Feature

The world class talent signing for team NHS

BMJ 2017; 356 doi: https://doi.org/10.1136/bmj.j1036 (Published 01 March 2017) Cite this as: BMJ 2017;356:j1036
  1. Tom Moberly, UK editor, The BMJ
  1. tmoberly{at}bmj.com

In the past two years, three of the UK’s leading hospital trusts have appointed candidates from overseas to be their chief executives. Tom Moberly looks at what these international recruits are bringing to the NHS

What links the leading acute trusts, University College London Hospitals, Great Ormond Street Hospital, and Oxford University Hospitals? Answer: they have all appointed their chief executives from overseas. Marcel Levi, from the Netherlands, is newly installed at UCLH; Peter Steer, from Australia, has joined Great Ormond Street; and Bruno Holthof, from Belgium, runs the Oxford trust.

That UK hospital trusts are buying in management talent from abroad isn’t new. Keith McNeil came from Australia to run Addenbrooke’s Hospital in 2012, Tracey Batten, also from Australia, joined Imperial College Healthcare in 2014, and Robert Bell, longtime chief at the Royal Brompton and Harefield NHS Trust, hails from Canada.

But Nigel Edwards, chief executive of the Nuffield Trust think tank, identifies a recent rise in the number of international chief executives recruited to NHS trusts. “The calibre of the people they are appointing is very impressive,” he says. “And it is undoubtedly useful to have people who bring new perspectives and who may be less hidebound by the NHS way of thinking.” Edwards says the fact the NHS has found it necessary to recruit from abroad points to a lack of suitable UK candidates. “There is an increasing difficulty among large trusts in finding people willing to take on these big roles, which might explain why some organisations have gone for international recruitment.” However, he adds: “This is relatively new, but there is not enough of this to call it a trend,” he says.

Tough space

Steer says that part of the problem in attracting UK talent to chief executive roles is the demands inherent in these roles.

“We've seen huge turnover and we still have a pretty short half-life of CEOs across the NHS,” he says. “They aren’t attractive roles when the political and media scrutiny can sadly be framed as a blame culture, rather than an instructive one where we're all actually on the same side.”

The lack of a career structure to enable chief executives to work up from smaller to larger NHS organisations also causes problems, he says. “The minute you start as a CEO, no matter where you are, it’s a tough space.”

Edwards points out that, so far, the trusts that have recruited chiefs from overseas are mainly larger and more complex NHS organisations. “They tend to already have a more international mindset due to their extensive academic activity,” he says.

In London, Levi believes one of the reasons that chief executives in larger trusts have been recruited from overseas is that the roles are sufficiently challenging to attract overseas candidates. “It is an attractive job,” Levi says. “And mostly they come from a good job and they want to develop,” he says. Levi is one of several chief executives to head abroad from the Netherlands—to Sweden, for example—leading to comparisons in the Dutch media to Premier League football players. “They said it’s usually only soccer players and business leaders that go to another country, but now we are like an export industry.” Levi says.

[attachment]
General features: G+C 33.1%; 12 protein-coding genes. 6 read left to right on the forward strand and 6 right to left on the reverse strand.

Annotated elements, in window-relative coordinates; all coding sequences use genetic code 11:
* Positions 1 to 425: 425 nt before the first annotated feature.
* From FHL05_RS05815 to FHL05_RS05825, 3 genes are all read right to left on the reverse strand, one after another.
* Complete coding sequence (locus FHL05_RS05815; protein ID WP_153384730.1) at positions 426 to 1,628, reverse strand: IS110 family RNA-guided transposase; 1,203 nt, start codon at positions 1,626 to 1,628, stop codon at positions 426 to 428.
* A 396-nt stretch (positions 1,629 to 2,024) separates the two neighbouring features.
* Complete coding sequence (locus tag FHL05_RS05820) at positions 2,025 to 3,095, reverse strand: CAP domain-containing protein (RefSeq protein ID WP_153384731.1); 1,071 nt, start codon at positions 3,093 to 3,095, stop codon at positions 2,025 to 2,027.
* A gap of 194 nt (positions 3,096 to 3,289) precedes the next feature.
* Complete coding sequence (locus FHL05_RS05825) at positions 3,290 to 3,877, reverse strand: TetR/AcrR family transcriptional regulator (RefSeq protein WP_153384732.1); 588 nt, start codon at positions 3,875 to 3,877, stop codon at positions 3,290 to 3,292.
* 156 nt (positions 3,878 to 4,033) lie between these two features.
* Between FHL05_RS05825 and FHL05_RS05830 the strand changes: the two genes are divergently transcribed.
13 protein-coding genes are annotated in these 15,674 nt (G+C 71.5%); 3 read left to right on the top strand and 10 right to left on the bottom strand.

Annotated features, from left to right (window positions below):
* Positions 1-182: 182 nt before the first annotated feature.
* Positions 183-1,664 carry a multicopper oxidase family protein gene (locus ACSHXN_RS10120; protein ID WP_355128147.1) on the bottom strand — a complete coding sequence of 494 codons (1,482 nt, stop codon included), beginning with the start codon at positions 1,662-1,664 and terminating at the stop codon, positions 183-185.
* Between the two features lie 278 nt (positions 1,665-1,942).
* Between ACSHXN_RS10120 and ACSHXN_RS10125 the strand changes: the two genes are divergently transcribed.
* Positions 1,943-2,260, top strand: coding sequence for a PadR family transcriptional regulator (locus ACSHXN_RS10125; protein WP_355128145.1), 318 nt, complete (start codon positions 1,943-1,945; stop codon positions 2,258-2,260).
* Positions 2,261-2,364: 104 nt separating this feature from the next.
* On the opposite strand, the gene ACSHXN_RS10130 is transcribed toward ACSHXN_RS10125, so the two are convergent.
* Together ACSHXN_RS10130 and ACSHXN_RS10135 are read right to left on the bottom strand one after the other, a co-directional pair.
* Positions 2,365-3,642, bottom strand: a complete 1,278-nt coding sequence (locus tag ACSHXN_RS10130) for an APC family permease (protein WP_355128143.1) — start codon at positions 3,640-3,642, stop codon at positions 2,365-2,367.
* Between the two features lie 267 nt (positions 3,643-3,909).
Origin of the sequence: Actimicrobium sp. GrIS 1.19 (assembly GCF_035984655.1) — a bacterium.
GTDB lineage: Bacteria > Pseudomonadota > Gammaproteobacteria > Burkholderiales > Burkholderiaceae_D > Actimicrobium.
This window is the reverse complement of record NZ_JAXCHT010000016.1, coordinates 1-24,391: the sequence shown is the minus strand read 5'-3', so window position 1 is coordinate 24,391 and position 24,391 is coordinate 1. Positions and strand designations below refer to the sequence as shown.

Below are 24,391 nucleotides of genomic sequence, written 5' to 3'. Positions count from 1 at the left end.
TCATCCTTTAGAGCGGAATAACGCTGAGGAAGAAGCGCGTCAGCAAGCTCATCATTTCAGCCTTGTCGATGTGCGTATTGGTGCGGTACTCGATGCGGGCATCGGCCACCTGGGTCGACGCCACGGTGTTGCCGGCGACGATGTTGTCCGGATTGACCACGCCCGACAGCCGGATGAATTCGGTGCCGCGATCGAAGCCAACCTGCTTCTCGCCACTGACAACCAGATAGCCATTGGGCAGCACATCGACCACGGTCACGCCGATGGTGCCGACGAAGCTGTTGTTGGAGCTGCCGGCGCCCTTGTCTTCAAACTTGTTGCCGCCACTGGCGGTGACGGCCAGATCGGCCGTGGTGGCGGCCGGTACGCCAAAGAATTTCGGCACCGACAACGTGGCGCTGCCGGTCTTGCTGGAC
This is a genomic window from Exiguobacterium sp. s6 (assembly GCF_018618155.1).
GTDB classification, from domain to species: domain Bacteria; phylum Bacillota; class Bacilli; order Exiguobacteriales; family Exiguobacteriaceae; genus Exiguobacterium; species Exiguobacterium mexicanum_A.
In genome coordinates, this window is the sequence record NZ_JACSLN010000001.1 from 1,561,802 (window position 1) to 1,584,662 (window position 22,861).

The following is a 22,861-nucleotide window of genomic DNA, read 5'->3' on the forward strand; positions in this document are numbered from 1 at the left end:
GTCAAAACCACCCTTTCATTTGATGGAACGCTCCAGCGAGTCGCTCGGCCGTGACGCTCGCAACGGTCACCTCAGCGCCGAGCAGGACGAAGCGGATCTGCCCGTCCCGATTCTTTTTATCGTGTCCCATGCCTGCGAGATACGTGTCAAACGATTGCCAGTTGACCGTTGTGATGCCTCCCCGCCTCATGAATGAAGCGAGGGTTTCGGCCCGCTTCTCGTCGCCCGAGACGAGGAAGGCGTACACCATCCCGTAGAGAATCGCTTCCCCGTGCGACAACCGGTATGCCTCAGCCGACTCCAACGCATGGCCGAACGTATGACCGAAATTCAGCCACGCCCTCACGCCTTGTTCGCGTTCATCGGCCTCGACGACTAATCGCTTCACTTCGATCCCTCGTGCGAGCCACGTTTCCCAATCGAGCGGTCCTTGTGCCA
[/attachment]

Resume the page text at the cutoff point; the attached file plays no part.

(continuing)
Steer feels he has reached a career pinnacle in joining Great Ormond Street, and that there may be nowhere else for him to go. He describes his current roles as the “best job ever.” “I don’t know what I’d do after this,” he says. “I really don’t. It’s actually quite a problem.”

Bruno Holthof

Bruno Holthof joined Oxford University Hospitals in October 2015. He was previously chief executive of Antwerp Hospital Network, in Belgium, and before that worked as a partner at the consultancy firm McKinsey.

“One of the areas where I think the NHS can learn from other health systems is in developing frontline leadership and being capable of executing change. It’s not a lack of ideas on service innovation; it’s how you get to implement them. The NHS is very well aware of the innovations happening in other healthcare systems whether that’s in the US, Europe, or Asia.

“My strong belief is that implementing innovation involves a lot of hard work, and the work happens at the frontline. If you want to change how patients are being cared for in a hospital ward, you need a lead consultant and sister responsible for the work to be driving that work. Change doesn’t happen nationally or at the board level of institutions. It happens in those frontline positions.

“The other thing I think the NHS can learn is how you do those change programmes. My experience is that successful programmes in other systems take a long time. They take at least five years to have an impact. You need to involve a lot of lead consultants and sisters in the change, and not just in a single institution, but also in general practices, community services, and social care.

“We’re not changing our healthcare system by developing presentations or filling in templates. In McKinsey I was very much involved in innovation and how innovation can increase productivity. I think productivity is the solution for the NHS. We need to be able to become the most productive system in the world, given the budget limitations of the NHS.

“For me, the solution to increasing productivity is innovation and bringing innovation from either academia or other leading healthcare companies into the NHS. But it’s a very tough job. Bringing innovation into the NHS and increasing productivity requires frontline clinical engagement and an ability to embrace innovation. I have to explain to the clinicians who are leading these services how to do it and how difficult it is.